Eat the Beet: Borscht by Emily


I’ll admit it – I wasn’t sure what to do with my first bunch of Land’s Sake CSA share beets. Beyond my fond memories of Nana’s cold borscht soup, and well, of course, gefilte fish with (lots and lots of) beet horseradish, I hadn’t gone out of my way for the stuff. Thankfully, with credit to my fellow Land’s Sakers, that’s changed.

Since that first season I’ve prepared and enjoyed grilled beets, roasted beets, beet chips, stir fried beet leaves, and have experimentally explored the borscht. I was sad in my second season to see that Chioggas don’t hold their candy-cane bull’s-eye allure, and indeed most of their color, after boiling, but the outcome was a milder and still tasty cold summer soup. For the beet-wary, our farmers have produced some magnificent golden beets, which are milder in taste than the reds.

You might notice that the Land’s Sake Farm Stand advertises our leafless beet offerings as ‘beet root,’ but that simply means that we have liberated the root from the leaves. (I really enjoy giving beets these “haircuts!”) Though the leaves are still pretty tasty this time of year, some stand and CSA guests prefer to live without them, while others (including our field foes) enjoy them heartily. Depending on the day, we have been generally offering both loose and leafy red and golden beets.

This functional food looks gorgeous, and I don’t mind a betraying post-beet-cooking magenta stain, but if pink isn’t your color considering wearing gloves when preparing beets. Red beets’ color (and subsequent stain) is caused by betanin, an ingredient often used in prepared foods and juices as a natural coloring. Beets are also chock full of nitrates that may help with a healthy blood pressure.

Runners take note – a small study published in the Journal of the Academy of Nutrition and Dietetics in 2012 suggested a connection between eating 7 ounces of beets about an hour before running a 5k and a modestly improved pace, a change attributed to the natural nitrates. The study is too small to take the beet-pace connection as gospel, and I’m not sure that beets figure in to my traditional pre-race peanut butter and jelly meal, but the findings are just another reason not to shy away from beets.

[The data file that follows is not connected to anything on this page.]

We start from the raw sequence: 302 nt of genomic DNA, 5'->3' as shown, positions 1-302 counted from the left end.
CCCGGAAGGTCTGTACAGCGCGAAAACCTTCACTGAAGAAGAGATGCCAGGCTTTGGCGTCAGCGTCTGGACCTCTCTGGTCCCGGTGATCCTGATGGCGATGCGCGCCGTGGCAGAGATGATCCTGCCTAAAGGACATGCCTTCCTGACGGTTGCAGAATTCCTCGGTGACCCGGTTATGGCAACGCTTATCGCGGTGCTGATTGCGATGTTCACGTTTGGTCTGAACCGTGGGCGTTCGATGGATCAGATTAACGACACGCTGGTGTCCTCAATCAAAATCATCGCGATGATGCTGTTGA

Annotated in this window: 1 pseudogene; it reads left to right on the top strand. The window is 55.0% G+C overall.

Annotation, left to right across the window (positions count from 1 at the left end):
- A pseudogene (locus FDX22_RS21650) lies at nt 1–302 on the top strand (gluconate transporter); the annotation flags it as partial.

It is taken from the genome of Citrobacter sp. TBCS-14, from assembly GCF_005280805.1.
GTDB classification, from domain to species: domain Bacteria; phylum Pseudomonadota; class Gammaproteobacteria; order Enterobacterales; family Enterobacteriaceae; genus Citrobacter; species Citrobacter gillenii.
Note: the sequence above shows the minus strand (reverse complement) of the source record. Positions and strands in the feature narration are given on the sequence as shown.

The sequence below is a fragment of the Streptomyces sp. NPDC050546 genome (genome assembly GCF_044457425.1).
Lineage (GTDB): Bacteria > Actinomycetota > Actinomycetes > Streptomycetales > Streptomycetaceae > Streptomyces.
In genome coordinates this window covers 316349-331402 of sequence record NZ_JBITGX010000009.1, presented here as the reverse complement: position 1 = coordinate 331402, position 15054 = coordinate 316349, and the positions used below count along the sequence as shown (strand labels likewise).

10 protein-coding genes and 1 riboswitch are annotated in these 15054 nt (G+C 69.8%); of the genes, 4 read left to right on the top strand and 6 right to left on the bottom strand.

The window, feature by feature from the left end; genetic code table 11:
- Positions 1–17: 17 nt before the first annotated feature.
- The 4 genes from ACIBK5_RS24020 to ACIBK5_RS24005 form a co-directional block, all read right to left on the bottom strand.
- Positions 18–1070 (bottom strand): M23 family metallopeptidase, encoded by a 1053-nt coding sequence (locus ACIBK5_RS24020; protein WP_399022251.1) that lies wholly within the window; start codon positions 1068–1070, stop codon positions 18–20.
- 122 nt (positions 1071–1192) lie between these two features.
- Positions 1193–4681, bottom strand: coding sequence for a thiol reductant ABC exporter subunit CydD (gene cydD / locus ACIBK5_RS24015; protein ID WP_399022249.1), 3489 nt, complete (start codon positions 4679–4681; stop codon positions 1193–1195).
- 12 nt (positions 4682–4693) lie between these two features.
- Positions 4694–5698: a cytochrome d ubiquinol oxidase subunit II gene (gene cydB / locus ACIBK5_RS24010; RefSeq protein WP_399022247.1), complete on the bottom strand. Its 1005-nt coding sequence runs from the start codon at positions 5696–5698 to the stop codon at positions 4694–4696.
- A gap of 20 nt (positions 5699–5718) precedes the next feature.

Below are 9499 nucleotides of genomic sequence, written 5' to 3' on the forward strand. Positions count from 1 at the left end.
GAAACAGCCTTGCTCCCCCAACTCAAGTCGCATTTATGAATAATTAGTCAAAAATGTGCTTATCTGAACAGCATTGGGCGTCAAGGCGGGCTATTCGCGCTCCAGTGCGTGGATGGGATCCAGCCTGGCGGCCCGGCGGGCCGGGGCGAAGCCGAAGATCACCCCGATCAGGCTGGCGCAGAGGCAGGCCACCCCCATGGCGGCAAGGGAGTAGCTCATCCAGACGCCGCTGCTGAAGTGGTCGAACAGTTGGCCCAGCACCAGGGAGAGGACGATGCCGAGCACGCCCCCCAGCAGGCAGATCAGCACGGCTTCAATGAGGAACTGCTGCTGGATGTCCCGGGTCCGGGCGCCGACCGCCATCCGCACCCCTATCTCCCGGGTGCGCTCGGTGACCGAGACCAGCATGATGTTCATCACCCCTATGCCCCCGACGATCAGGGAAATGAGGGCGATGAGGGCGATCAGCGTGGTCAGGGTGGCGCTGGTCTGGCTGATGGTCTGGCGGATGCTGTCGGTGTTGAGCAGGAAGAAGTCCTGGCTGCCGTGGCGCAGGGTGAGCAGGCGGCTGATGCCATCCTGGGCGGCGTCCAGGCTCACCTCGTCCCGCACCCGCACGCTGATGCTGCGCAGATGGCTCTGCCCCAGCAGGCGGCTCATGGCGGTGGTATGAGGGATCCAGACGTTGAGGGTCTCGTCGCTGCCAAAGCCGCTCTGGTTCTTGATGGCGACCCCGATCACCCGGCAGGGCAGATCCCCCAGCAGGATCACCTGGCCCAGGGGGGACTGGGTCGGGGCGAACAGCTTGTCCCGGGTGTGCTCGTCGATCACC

Today my hands bear the mark of the red beet. Instead of scouring Pinterest for another interesting borscht recipe, I dug out a battered copy of Love and Knishes: How to Cook Like a Jewish Mother, a cheekily-narrated cookbook filled with traditional Jewish comfort foods. I was looking for one borscht recipe, but I found five! Since I didn’t have four weeks to ferment beet russel, don’t eat brisket (a shame I’ll admit), and can’t eat sour cream, I adapted a recipe that seemed fairly similar to Nana Spunt’s, identified in the book as Israeli Borsch. Nanas everywhere will deny having recipes at all, but I welcome your suggestions on making authentic Eastern European Jewish-style borscht.



[One of Many Variations on] Red Beet Borsch(t)


2 bunches (about 10 small) red beets, grated

2 carrots, grated

1 onion, grated

2 quarts water

2 tsp salt

juice of 1 lemon

Optional Ingredients:

1 tsp sugar

shredded cabbage

sour cream garnish


Peel and grate beets, onions, and carrots. Shred cabbage. Add salt to water and bring to a boil. Simmer grated mixture and cabbage until tender, about 25 minutes. Add lemon juice (and sugar if desired, though Land’s Sake carrots are very sweet). Simmer for 10 minutes longer. For traditional cold borscht, remove from flame and chill thoroughly. For a cool autumn night, serve hot alongside a hearty meal.  Some swear by sour cream, but I think the soup sings on its own.



Kasdan, Sara.  Love and Knishes: How to Cook Like a Jewish Mother. New York: Vanguard Press, 1956. Print

Murphy M, Eliot K, Heuertz R, Weiss E. Whole beetroot consumption acutely improves running performance. J Acad Nutr Diet. 2012 Apr;112(4):548-552.